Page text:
Trend Watch Tuesday: Paint Trends for Fall 2016

While it's still the hot, hazy days of summer, it may be premature to think about fall.  But fashion and design are always a step ahead of us and create blips in our radar that our antennae can't ignore.  If you're thinking about a redecorating project, here are some paint trends we'll see as we head into the latter part of 2016.


1. Moody Earth Tones

We're always looking to nature to inspire us.  Over the last 2-3 years, the trends in paint colors have been toward less saturated pale colors -- soft greens, cool blues and pale pinks.  The fashion runways have been showing us deeper, more saturated colors and the design community is following suit.  Olive, mustard and copper are colors that will infuse interiors in the coming months.  They're especially suited to gathering spaces like family rooms, living rooms, dens and libraries because they exude warmth and coziness.  These colors work well with leathers and hides, with plush fabrics like velvet and chenille, and with warm wood tones.  They are suited to rustic and traditional decor but can be spiced up with contemporary furnishings as shown in the dining room below.

Photo courtesy of House & Garden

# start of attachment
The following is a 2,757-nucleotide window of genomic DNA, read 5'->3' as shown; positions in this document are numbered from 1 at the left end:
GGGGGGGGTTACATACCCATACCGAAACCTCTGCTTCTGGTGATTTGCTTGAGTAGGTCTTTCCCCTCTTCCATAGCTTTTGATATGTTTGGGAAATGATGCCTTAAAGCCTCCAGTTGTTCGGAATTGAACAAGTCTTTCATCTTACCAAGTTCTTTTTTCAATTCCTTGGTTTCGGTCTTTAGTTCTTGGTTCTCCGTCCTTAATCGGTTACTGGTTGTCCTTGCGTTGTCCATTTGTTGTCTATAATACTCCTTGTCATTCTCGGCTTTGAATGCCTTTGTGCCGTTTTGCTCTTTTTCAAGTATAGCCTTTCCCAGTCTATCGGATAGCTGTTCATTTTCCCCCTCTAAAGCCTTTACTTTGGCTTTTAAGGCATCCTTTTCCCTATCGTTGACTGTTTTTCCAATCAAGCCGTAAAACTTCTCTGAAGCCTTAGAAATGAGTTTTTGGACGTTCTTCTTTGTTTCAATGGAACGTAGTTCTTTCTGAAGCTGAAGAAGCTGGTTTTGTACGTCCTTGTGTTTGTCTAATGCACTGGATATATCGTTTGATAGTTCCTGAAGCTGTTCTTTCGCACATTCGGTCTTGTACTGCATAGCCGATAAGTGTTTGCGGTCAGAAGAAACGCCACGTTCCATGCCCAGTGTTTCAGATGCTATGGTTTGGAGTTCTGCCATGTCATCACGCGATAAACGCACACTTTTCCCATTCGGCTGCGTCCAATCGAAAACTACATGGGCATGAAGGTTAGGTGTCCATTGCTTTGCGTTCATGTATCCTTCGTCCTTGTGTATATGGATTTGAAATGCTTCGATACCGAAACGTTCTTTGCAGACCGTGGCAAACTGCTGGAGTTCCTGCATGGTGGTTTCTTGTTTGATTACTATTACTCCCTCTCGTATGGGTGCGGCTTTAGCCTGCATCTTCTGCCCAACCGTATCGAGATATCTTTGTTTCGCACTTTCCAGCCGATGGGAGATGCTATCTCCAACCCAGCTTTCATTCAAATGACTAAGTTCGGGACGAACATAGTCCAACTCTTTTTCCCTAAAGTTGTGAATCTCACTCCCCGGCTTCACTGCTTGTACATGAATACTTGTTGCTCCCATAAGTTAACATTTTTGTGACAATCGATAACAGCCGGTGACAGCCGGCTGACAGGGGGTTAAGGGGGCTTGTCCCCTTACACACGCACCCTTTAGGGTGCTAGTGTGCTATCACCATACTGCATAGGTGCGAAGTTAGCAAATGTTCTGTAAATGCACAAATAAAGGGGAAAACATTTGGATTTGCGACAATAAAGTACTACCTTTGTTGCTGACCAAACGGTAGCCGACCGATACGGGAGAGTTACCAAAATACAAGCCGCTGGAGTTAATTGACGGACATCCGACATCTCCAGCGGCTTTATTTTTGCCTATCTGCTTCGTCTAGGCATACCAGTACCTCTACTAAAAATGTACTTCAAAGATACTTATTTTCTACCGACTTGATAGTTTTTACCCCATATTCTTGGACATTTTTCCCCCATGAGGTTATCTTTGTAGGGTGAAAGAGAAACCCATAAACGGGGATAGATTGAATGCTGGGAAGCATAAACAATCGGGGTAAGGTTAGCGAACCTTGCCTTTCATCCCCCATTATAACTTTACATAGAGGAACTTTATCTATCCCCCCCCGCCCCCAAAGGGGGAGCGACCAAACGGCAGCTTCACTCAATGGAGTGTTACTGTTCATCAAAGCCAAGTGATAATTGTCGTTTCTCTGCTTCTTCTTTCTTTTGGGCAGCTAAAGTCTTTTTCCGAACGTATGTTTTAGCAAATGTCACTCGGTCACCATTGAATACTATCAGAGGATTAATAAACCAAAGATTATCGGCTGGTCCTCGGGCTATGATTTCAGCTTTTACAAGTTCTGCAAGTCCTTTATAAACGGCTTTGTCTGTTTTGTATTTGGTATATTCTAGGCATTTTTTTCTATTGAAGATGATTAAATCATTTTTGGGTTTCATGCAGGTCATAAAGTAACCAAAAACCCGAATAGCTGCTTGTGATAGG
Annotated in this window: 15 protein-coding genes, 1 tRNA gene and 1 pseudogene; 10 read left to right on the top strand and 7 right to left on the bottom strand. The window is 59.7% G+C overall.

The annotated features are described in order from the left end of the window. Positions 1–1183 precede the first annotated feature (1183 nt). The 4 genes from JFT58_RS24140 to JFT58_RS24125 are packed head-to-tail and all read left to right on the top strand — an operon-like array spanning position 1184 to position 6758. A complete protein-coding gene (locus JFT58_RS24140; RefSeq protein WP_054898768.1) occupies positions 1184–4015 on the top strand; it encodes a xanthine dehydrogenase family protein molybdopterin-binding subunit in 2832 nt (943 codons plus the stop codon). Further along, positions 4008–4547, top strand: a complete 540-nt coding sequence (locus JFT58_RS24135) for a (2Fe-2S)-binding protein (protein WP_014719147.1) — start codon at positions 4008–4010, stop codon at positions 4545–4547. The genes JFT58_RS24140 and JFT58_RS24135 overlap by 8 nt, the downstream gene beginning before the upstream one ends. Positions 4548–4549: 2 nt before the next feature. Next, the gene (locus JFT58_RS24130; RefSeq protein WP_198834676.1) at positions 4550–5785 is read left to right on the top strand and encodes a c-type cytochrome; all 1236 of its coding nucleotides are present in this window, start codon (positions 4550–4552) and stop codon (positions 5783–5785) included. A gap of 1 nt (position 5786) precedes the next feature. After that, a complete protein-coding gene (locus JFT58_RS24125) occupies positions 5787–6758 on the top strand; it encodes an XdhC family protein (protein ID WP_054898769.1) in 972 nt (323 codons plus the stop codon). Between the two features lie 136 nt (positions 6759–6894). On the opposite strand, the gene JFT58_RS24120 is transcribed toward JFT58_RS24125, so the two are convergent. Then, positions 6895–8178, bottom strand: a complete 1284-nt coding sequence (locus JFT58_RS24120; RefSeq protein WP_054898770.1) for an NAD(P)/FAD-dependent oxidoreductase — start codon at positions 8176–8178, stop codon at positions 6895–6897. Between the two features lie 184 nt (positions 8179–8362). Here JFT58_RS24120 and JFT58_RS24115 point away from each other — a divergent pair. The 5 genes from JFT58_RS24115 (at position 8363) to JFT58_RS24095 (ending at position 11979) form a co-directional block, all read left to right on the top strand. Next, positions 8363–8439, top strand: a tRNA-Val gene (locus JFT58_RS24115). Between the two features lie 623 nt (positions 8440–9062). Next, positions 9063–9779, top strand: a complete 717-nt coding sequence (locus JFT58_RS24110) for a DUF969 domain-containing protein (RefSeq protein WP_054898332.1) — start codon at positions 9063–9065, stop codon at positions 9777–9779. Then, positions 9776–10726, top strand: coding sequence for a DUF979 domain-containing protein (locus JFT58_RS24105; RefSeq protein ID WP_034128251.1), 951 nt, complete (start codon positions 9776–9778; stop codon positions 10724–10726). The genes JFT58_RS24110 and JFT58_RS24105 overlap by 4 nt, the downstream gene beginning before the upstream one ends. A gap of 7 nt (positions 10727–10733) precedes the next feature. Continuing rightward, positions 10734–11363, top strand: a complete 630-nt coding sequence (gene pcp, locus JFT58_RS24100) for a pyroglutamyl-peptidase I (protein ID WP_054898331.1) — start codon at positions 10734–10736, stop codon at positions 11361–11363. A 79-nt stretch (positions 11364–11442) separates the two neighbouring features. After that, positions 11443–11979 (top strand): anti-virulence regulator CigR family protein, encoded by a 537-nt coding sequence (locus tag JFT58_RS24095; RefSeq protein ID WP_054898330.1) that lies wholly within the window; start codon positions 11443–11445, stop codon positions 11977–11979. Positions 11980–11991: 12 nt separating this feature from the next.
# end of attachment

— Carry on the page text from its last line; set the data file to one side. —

Photo courtesy of Farrow & Ball

Photo courtesy of Traditional Home

Photo courtesy of This Old House

Photo courtesy of Sheila Bridges Design

2. Black
Until the recent past, no one would have thought of painting walls black unless they were decorating a haunted house for Halloween.  But with the popularity of industrial decor, black walls are cropping up as an interesting complement to industrial furnishings.  Black works well in powder rooms with vessel sinks atop vanities made from reclaimed lumber.  Or in kitchens with white or grey cabinets.  Black is also interesting in masculine bedrooms.  For those not so daring to go with black walls, consider painting doors and trim black with white or off-white walls.  Used in that way, black highlights the architecture and millwork.  Because black is so universal, it goes with so many styles: modern, mid-century, rustic, bohemian, industrial.  I like black paired with global influences like African Kuba or Indian Kantha cloths, Moroccan Beni Ourain or Afghan Bukhara-style carpets.

Photo courtesy of One Kings Lane

Photo courtesy of

Garrow Kedigian's room at the 2016 Kips Bay Show House.  Photo courtesy of Curbed New York

Photo courtesy of Greige Design

3. White

White was the "go-to" color touted by the national paint companies this year.  And for good reason.  It's a clean, fresh look and provides an alternative to grey, the popular neutral this decade.  White looks great paired with trim and doors painted an accent color (think black or an earthy green).  With all white walls, doors and trim, the opportunities are endless for mixing colors, textures and patterns on furnishings.  White works well with modern, mid-century, rustic, bohemian and industrial decor.   I'd recommend white for homes with abundant natural light and views -- to avoid competition with the landscape -- and for open-concept homes -- to create harmony and unity from room to room.  Any room benefits from white walls, kitchens and baths in particular for a feeling of cleanliness. 


Photo courtesy of Apartment Therapy


Photo courtesy of Amber Interiors


Photo courtesy of Amber Interiors










Inside the Nerve Center of Noir Trading, Inc.